Is this the start of a new force in legal publishing? The law publishing department at the Oxford University Press (OUP) has launched 3 new online services:
 
Oxford Reports on International Lawwww.oup.com/online/oril/
Max Planck Encyclopedia of Public International Lawwww.oup.com/online/law/epil/
Investment Claimswww.oup.com/online/ic/
 
The publisher says “This is just the beginning of our commitment to offering law resources to practitioners and scholars in multiple formats” – which sounds like they are muscling into the territory that has traditionally been dominated by the likes of Thomson/Sweet & Maxwell/WestLaw and LexisNexis Butterworths.

Although OUP has a reputation for being a primarily academic press – they have just published Richard Susskind's new book The End Of Lawyers – Rethinking the Nature of Legal Services* – OUP has been publishing in the practitioner sector since 2001 and the acquisition of Blackstone Press. According to Alison Bowker, head of marketing (medicine & law) “It is now a core part of our law publishing programme, and in 2009 we’ll publish in the region of 100 new works and new editions. Our approach is to bring the values of OUP as a scholarly publisher – quality, fair-dealing, and partnership – to the practitioner sector. We focus on subject areas where opportunities exist for the development (and sometimes acquisition) of current works and the creation of new ones, whether in book, looseleaf, journal or online form. Our lists in IP and competition law, banking and finance, arbitration and public international law are all gaining strong reputations, and of course our stable contains some of the key Blackstone copyrights and series.”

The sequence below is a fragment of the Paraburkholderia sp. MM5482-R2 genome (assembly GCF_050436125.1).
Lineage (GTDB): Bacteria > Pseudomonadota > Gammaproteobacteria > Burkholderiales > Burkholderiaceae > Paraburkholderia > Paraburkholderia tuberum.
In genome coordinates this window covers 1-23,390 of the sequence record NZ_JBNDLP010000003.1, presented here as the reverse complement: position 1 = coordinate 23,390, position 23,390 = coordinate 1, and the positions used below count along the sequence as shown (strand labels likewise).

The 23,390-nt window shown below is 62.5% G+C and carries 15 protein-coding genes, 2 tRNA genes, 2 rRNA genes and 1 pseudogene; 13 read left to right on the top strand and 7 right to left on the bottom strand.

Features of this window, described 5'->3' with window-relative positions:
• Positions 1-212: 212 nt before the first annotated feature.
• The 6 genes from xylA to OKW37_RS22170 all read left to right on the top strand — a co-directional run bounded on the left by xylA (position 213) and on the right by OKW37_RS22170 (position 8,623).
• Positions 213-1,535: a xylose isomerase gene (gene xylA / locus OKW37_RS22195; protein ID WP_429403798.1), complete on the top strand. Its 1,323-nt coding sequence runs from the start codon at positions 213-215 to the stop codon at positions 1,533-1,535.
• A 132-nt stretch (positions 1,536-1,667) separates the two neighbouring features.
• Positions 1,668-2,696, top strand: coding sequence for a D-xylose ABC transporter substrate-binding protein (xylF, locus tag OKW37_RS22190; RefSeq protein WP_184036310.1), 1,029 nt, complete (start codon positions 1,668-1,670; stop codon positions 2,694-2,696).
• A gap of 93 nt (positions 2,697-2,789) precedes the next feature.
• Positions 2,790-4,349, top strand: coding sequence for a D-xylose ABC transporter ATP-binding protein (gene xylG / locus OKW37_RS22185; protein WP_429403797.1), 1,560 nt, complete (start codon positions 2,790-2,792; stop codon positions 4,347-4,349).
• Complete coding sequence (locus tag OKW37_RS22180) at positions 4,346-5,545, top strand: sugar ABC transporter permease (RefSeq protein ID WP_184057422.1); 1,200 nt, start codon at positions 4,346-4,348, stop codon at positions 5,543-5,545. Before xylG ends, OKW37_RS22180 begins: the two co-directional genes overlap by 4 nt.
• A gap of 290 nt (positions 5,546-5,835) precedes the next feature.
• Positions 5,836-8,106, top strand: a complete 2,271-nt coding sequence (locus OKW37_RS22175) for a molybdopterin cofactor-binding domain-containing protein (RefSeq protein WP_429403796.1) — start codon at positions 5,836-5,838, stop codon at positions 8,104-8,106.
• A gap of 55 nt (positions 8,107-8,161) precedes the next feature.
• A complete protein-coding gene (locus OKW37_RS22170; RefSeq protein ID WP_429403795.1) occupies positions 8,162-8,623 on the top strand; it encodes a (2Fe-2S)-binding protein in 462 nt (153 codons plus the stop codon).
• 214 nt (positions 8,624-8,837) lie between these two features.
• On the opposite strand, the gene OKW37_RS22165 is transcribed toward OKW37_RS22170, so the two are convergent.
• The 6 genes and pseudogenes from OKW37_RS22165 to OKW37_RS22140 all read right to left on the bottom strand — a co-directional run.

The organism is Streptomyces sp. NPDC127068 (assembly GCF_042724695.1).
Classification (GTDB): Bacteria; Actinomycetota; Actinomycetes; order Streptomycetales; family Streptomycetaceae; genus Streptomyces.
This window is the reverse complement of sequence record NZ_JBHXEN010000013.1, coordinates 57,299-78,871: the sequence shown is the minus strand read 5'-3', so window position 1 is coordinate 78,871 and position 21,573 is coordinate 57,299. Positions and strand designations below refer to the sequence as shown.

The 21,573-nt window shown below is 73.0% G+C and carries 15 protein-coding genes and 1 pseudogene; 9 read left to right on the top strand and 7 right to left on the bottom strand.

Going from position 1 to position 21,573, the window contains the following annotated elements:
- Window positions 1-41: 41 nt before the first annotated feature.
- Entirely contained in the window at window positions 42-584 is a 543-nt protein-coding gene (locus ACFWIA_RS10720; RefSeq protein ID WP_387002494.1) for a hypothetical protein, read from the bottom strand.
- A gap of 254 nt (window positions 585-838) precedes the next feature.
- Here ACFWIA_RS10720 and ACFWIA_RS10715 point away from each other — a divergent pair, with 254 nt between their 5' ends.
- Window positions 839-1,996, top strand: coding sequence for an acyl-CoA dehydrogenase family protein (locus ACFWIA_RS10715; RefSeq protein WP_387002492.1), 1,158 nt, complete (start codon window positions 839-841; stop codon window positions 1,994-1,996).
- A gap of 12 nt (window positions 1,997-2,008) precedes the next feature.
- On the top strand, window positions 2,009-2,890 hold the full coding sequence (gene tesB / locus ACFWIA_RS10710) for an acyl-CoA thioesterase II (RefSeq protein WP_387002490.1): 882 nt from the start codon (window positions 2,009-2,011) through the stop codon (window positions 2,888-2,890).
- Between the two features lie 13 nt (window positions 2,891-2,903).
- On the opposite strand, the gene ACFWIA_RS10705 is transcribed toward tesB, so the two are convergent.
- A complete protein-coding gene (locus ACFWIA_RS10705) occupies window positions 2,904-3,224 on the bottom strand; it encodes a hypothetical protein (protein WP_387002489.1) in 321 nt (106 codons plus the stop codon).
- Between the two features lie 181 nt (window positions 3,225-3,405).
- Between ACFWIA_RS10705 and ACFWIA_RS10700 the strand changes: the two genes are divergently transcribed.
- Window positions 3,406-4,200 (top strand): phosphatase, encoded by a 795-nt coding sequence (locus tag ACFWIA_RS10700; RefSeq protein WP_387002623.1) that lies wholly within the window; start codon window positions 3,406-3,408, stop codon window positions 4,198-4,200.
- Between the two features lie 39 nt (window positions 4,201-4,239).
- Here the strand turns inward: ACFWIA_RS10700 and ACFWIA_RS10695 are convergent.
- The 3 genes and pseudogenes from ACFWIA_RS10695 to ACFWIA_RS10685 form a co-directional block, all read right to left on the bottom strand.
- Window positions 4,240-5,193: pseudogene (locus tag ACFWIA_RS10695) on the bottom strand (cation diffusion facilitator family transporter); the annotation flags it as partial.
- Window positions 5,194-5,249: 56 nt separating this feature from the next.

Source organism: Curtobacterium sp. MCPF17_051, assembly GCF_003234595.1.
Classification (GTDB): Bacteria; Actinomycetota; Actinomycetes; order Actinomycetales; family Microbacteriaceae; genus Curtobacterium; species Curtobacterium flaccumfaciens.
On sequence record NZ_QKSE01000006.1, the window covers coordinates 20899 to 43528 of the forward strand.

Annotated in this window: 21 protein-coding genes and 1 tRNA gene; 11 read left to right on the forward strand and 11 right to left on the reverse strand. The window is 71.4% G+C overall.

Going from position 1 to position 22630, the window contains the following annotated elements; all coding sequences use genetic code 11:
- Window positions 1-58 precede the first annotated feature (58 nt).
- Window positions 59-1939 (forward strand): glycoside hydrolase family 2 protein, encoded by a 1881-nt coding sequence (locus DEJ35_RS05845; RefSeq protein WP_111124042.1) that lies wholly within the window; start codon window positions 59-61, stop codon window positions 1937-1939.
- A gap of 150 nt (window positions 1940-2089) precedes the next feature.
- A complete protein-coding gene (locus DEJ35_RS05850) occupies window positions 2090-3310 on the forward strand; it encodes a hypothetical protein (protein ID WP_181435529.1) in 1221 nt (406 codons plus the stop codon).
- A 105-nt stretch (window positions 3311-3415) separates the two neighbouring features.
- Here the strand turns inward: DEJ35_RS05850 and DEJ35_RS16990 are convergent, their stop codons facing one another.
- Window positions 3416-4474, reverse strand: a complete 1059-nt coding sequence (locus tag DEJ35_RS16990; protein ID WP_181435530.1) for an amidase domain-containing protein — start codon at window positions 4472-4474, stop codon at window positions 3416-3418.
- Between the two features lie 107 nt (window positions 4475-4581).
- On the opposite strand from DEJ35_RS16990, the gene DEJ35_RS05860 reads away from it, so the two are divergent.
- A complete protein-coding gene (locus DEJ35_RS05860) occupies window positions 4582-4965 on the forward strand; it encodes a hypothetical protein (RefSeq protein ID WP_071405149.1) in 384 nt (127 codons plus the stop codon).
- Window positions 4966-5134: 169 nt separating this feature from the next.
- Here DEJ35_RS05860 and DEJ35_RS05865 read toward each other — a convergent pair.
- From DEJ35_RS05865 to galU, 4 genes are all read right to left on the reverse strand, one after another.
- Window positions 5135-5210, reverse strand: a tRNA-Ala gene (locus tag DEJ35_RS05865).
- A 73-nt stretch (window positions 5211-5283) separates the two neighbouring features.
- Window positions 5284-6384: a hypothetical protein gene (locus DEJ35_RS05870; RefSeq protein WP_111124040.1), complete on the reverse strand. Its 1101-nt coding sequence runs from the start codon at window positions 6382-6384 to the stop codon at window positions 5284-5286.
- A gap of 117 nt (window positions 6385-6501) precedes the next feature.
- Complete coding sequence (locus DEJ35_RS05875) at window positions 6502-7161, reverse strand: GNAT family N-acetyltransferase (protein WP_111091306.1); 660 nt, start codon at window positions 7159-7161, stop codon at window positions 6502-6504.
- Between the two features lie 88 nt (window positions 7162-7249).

Bowker adds that she would be grateful to hear people's views and what they think of OUP as a practitioner publisher?

* One of the blurbs for Susskind's book says: “Susskind remains the only writer today who can put the future of lawyers and the legal professions on the agenda at the highest levels of government, the judiciary, the legal institutions, major corporations – and law firms.”